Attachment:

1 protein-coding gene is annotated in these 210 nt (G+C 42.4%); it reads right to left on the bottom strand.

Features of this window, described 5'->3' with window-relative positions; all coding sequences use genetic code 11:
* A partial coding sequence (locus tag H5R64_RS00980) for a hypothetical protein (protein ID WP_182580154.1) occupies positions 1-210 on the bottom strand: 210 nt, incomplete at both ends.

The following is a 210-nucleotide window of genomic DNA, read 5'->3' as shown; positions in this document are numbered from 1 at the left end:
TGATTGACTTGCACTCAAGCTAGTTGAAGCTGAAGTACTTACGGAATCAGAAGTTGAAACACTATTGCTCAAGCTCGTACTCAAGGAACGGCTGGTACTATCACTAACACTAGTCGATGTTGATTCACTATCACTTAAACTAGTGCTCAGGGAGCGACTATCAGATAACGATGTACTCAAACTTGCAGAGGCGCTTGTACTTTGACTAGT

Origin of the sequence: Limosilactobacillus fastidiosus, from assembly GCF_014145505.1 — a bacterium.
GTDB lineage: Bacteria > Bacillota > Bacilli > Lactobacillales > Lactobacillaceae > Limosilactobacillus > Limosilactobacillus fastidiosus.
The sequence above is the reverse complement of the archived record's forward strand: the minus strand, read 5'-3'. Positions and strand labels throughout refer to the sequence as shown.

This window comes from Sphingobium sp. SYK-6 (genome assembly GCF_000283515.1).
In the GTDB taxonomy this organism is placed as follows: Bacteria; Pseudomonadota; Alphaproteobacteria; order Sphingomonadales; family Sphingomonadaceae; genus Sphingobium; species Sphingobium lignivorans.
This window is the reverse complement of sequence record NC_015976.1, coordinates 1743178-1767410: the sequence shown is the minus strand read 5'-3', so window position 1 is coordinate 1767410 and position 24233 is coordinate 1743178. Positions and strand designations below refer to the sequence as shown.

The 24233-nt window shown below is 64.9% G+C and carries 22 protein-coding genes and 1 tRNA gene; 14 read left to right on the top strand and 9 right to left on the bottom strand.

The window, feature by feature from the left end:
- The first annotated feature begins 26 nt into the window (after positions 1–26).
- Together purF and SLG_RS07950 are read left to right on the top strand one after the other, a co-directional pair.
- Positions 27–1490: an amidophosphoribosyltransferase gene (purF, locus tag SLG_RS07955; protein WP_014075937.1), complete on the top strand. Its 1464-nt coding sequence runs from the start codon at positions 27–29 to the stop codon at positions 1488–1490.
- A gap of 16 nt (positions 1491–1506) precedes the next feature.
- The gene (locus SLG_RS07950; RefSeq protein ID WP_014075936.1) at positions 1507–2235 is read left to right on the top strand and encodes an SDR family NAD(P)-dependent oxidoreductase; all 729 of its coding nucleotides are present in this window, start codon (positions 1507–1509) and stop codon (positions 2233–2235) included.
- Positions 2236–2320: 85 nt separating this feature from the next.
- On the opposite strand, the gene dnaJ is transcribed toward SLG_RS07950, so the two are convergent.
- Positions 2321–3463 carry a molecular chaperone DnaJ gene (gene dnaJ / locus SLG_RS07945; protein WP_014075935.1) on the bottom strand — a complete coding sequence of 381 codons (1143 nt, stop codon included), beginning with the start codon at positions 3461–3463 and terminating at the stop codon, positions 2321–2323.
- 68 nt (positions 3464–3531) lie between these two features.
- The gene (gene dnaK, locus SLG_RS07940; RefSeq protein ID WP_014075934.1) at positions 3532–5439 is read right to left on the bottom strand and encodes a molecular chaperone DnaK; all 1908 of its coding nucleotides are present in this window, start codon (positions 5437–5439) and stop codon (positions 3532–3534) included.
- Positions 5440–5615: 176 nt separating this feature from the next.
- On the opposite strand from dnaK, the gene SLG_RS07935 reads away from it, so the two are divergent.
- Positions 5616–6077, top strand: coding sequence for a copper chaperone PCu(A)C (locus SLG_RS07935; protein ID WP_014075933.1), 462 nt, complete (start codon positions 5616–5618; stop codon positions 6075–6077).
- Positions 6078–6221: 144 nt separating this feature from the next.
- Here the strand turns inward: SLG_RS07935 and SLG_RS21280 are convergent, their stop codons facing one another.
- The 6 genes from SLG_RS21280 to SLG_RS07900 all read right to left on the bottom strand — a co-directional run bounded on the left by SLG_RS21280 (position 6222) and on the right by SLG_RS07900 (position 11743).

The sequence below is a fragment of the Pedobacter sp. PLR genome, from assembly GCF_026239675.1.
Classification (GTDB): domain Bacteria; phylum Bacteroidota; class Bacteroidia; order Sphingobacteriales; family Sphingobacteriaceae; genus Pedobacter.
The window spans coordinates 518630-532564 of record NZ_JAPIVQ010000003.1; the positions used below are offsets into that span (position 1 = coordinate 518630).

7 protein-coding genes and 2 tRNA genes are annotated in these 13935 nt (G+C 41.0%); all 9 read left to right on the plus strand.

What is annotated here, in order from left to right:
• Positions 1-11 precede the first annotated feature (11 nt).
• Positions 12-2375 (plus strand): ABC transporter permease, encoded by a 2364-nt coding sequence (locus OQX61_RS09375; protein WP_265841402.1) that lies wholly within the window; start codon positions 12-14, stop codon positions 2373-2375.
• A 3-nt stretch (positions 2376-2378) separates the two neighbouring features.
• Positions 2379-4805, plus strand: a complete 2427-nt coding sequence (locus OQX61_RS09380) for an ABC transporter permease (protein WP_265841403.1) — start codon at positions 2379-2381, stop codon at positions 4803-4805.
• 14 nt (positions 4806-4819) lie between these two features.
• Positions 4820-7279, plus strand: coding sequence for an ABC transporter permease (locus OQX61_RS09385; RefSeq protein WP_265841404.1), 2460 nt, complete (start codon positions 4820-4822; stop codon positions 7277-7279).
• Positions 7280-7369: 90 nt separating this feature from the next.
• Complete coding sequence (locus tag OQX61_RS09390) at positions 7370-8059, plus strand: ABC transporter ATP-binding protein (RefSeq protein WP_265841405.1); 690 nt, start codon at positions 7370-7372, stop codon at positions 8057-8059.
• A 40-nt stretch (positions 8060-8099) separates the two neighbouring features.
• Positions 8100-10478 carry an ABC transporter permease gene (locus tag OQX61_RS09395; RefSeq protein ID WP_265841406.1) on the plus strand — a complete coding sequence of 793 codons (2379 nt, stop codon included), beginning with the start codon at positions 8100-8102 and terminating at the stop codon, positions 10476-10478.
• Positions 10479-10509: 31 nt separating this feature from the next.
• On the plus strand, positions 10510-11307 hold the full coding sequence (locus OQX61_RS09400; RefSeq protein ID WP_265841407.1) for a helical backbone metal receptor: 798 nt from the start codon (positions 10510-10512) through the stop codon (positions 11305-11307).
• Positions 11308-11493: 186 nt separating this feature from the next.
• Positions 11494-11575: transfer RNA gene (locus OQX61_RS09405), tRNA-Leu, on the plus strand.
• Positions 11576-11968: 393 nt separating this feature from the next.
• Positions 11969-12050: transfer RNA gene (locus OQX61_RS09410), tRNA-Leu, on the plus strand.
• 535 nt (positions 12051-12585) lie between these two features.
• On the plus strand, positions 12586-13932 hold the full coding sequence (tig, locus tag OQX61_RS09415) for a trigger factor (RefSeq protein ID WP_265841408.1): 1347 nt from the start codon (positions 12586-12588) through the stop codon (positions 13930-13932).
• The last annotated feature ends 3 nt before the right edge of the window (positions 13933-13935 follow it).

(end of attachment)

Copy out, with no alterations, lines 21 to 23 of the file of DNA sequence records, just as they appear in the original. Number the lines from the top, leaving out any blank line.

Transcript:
- Positions 2321–3463 carry a molecular chaperone DnaJ gene (gene dnaJ / locus SLG_RS07945; protein WP_014075935.1) on the bottom strand — a complete coding sequence of 381 codons (1143 nt, stop codon included), beginning with the start codon at positions 3461–3463 and terminating at the stop codon, positions 2321–2323.
- 68 nt (positions 3464–3531) lie between these two features.
- The gene (gene dnaK, locus SLG_RS07940; RefSeq protein ID WP_014075934.1) at positions 3532–5439 is read right to left on the bottom strand and encodes a molecular chaperone DnaK; all 1908 of its coding nucleotides are present in this window, start codon (positions 5437–5439) and stop codon (positions 3532–3534) included.